Anything less than a near-perfect performance places them at a disadvantage because of a ramshackle offensive front, too much reliance on running back Ezekiel Elliott, an inability to push the ball downfield and a defense still finding its way.
Each problem became evident against the Colts.
The offensive line was missing Zack Martin (MCL sprain) for the first time since his arrival in 2014, and it couldn't handle Indianapolis' athletic front. The Colts defensive line is built differently than most. Both tackles—Denico Autry and Margus Hunt—came into the league as defensive ends. Neither tips the scale at 300 pounds, yet the duo can be quite disruptive. Autry and Hunt regularly worked their way into the backfield courtesy of Dallas' patchwork offensive interior.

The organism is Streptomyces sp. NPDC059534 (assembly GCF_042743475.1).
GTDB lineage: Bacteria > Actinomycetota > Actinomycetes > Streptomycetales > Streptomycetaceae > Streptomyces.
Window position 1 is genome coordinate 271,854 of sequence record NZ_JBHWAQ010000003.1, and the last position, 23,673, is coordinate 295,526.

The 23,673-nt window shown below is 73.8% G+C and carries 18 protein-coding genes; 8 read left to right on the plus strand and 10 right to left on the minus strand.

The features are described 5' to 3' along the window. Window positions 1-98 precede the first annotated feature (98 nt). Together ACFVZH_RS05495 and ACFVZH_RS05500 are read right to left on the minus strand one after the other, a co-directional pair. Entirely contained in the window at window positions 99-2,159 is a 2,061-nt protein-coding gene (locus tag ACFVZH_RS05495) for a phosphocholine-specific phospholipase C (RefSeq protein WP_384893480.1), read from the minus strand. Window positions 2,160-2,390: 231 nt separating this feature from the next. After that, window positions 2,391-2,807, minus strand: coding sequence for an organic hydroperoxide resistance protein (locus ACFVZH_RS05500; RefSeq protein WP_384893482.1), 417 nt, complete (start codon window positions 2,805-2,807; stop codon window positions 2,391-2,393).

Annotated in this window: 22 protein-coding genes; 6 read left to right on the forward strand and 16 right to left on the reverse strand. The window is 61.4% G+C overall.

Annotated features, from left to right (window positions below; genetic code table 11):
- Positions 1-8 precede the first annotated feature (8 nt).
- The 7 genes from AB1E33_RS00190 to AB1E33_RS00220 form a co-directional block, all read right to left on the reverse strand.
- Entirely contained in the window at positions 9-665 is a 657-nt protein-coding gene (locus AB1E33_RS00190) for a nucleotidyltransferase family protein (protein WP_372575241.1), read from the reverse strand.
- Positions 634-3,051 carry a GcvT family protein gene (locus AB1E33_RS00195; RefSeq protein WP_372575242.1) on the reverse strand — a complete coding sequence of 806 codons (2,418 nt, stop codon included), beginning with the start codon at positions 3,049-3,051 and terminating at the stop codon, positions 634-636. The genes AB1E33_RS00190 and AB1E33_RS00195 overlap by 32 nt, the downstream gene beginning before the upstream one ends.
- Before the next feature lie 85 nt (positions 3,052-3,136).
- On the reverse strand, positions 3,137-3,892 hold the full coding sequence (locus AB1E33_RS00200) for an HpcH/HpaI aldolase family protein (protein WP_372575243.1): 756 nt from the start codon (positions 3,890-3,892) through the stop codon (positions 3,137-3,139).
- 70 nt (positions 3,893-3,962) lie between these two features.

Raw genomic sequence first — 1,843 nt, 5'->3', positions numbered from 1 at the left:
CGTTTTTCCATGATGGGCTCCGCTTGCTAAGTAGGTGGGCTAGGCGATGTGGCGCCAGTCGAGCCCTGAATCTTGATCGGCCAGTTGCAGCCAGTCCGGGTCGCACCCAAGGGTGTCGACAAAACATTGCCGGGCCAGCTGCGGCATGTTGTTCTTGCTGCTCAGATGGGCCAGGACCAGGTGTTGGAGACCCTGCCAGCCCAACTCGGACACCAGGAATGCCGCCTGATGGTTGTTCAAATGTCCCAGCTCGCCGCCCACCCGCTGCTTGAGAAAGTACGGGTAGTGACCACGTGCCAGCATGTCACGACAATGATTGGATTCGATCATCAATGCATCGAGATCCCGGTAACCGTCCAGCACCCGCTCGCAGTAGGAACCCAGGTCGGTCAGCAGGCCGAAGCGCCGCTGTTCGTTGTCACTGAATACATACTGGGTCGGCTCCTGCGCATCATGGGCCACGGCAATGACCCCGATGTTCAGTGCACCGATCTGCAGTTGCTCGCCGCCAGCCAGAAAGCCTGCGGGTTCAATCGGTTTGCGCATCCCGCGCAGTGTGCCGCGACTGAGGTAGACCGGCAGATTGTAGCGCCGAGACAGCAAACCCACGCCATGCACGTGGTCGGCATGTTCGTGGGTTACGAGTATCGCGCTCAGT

The Cowboys tackles didn't fare much better. Rookie defensive end Tyquan Lewis had a breakout game with two sacks. In total, the Colts registered three sacks and hit Prescott five more times. Dallas' third-year signal-caller has been sacked 51 times this season. Only the Houston Texans' Deshaun Watson has been brought to the ground more often.
Not long ago, the Dallas offensive line served as the standard-bearer for all front fives. Injuries and a couple of departures destroyed the unit. The Cowboys felt Martin's absence. The fact that four-time Pro Bowl center Travis Frederick was placed on injured reserve and couldn't play this season after being diagnosed with Guillain-Barre Syndrome (an autoimmune disorder) hasn't helped. Left tackle Tyron Smith dealt with a neck stinger and shoulder injury as well.